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December 17, 2019 @ 16:40 +03:00
U.S. stock futures struggled for direction while European shares fell on Tuesday as the global rally in equities eased. With the sugar rush of a partial trade deal between the two largest economies fading, investors pushed up the dollar and Treasuries.
Contracts on the S&P 500 index pointed to a weak opening after after a record-high close that was underpinned by the partial U.S.-China trade agreement. Boeing Co. fell in pre-market trading after deciding to halt production of the grounded 737 Max model in January. The Stoxx Europe 600 likewise dropped from Monday’s record close, as Unilever tumbled in the wake of a sales-growth warning and led a slump in personal goods makers.
U.K. shares were particularly volatile, and sterling sank the most since July versus the euro after newly elected Prime Minister Boris Johnson proposed a legal change that revived the chances of a no-deal Brexit. Earlier in Asia, a benchmark stock gauge rose to the highest level since mid-2018. European government bonds drifted higher. The dollar advanced against most of its biggest peers.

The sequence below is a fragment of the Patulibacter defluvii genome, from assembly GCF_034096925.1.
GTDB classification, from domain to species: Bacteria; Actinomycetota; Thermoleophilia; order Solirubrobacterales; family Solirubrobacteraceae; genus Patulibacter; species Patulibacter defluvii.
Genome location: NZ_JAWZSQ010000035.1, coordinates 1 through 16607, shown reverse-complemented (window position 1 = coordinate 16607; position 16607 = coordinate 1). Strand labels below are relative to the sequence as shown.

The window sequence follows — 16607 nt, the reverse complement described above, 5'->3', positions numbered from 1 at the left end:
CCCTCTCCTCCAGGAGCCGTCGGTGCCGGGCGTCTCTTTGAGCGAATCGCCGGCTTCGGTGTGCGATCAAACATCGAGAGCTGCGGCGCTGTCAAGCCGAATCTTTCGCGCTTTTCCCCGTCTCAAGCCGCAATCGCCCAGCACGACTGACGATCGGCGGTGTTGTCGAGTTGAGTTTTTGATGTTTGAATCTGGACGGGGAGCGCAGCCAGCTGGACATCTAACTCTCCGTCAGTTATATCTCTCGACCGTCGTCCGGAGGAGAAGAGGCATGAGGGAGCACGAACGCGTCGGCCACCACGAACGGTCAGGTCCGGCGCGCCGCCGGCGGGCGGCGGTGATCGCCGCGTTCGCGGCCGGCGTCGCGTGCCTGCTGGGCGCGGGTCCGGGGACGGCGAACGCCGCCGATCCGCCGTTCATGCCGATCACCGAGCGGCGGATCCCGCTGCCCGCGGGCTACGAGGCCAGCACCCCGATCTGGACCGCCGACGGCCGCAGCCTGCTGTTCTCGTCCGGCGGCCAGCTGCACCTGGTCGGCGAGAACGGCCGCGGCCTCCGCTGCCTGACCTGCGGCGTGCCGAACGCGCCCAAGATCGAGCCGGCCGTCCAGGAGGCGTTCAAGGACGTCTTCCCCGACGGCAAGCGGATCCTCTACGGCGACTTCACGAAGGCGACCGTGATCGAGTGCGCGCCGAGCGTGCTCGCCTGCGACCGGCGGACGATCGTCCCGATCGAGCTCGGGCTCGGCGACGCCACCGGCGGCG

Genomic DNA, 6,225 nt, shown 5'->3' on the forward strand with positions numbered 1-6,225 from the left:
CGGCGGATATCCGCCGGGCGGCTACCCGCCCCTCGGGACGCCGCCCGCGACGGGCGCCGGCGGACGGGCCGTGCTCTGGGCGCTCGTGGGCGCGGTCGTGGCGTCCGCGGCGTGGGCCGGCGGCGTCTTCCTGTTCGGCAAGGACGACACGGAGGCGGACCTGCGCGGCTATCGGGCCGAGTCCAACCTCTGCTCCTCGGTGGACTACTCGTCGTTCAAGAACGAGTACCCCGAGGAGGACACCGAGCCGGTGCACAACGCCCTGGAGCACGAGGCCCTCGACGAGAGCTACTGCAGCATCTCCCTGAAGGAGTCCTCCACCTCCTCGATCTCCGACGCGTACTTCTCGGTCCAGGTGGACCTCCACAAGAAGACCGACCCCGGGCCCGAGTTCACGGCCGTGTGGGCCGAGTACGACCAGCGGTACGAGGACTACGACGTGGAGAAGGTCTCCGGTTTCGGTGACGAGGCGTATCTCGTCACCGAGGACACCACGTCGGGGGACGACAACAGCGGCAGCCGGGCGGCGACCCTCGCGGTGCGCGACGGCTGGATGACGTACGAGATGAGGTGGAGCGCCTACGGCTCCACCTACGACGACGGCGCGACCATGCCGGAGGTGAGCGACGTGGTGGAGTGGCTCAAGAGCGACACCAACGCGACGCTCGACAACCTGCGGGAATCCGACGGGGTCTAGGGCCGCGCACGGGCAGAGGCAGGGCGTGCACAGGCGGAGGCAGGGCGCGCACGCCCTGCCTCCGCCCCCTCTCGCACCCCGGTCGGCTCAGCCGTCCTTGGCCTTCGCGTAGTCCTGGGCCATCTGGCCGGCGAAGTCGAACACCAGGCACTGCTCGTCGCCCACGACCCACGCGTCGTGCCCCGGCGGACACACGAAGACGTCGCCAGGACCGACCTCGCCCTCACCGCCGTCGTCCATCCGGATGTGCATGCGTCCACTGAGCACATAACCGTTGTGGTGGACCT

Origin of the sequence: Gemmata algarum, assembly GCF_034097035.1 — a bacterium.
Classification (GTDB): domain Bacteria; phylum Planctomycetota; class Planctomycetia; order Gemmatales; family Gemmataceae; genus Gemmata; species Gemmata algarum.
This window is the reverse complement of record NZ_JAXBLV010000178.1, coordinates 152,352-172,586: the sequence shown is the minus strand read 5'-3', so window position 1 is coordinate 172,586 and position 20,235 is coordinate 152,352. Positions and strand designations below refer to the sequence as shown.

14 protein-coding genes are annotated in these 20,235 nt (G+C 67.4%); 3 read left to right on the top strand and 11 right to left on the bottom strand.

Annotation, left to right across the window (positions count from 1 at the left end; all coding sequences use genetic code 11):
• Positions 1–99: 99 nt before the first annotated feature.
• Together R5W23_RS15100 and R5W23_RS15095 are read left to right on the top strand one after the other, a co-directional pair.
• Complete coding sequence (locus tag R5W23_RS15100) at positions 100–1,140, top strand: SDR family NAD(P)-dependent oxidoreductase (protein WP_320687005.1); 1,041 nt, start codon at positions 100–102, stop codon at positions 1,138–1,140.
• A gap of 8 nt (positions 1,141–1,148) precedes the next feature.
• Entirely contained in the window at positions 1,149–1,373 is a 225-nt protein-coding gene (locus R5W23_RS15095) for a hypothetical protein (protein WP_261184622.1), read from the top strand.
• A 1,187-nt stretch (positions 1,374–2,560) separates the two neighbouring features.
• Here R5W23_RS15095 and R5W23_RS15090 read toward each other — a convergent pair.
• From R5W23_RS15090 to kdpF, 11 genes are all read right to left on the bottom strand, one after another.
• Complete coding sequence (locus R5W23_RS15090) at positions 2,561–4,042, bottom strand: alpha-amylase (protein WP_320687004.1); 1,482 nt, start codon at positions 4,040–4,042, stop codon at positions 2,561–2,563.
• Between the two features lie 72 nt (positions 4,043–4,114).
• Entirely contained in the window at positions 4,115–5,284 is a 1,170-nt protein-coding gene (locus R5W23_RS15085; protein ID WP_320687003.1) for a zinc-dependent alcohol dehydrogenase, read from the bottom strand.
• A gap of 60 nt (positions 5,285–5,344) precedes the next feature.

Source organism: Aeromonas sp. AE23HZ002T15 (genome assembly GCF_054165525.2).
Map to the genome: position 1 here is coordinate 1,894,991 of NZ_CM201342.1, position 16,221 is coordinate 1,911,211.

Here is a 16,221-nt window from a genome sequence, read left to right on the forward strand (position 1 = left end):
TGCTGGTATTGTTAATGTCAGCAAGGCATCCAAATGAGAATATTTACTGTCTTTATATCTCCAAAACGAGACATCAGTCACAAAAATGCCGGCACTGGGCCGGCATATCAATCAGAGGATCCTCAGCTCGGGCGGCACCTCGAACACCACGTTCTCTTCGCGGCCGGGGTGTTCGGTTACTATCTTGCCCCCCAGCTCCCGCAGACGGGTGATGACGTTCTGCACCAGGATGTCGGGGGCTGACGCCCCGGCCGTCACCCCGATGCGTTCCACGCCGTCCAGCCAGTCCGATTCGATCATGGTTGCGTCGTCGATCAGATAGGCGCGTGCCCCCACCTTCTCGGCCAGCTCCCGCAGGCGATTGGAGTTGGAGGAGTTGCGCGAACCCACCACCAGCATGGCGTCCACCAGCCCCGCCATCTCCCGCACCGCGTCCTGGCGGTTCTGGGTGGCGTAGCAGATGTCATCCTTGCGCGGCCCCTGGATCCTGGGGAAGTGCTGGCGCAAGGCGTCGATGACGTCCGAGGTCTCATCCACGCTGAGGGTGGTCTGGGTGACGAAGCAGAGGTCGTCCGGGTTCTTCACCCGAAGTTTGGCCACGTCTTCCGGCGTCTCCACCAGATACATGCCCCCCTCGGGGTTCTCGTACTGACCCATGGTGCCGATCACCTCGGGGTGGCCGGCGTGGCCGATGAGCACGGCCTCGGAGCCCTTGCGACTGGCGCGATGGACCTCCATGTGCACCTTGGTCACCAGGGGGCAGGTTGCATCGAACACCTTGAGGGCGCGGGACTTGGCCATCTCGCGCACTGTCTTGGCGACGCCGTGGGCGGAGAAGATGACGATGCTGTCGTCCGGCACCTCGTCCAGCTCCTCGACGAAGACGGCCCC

Investor sentiment won a boost from the U.S. suspending its planned Dec. 15 tariff hike on Chinese imports. While a $44 trillion global gauge of stocks is close to an all-time high and benchmarks in Europe and the U.S. are also hovering near record levels, concerns linger over the strength of a China accord whose full details aren’t public. The warning by personal-goods bellwether Unilever also took some of the shine from improved forecasts for the global economy.
Futures on the S&P 500 Index decreased 0.1% as of 7:18 a.m. New York time. The Stoxx Europe 600 Index sank 0.7%. Germany’s DAX Index declined 0.7%. The U.K.’s FTSE 100 Index dipped 0.1%. The MSCI Asia Pacific Index jumped 0.8%.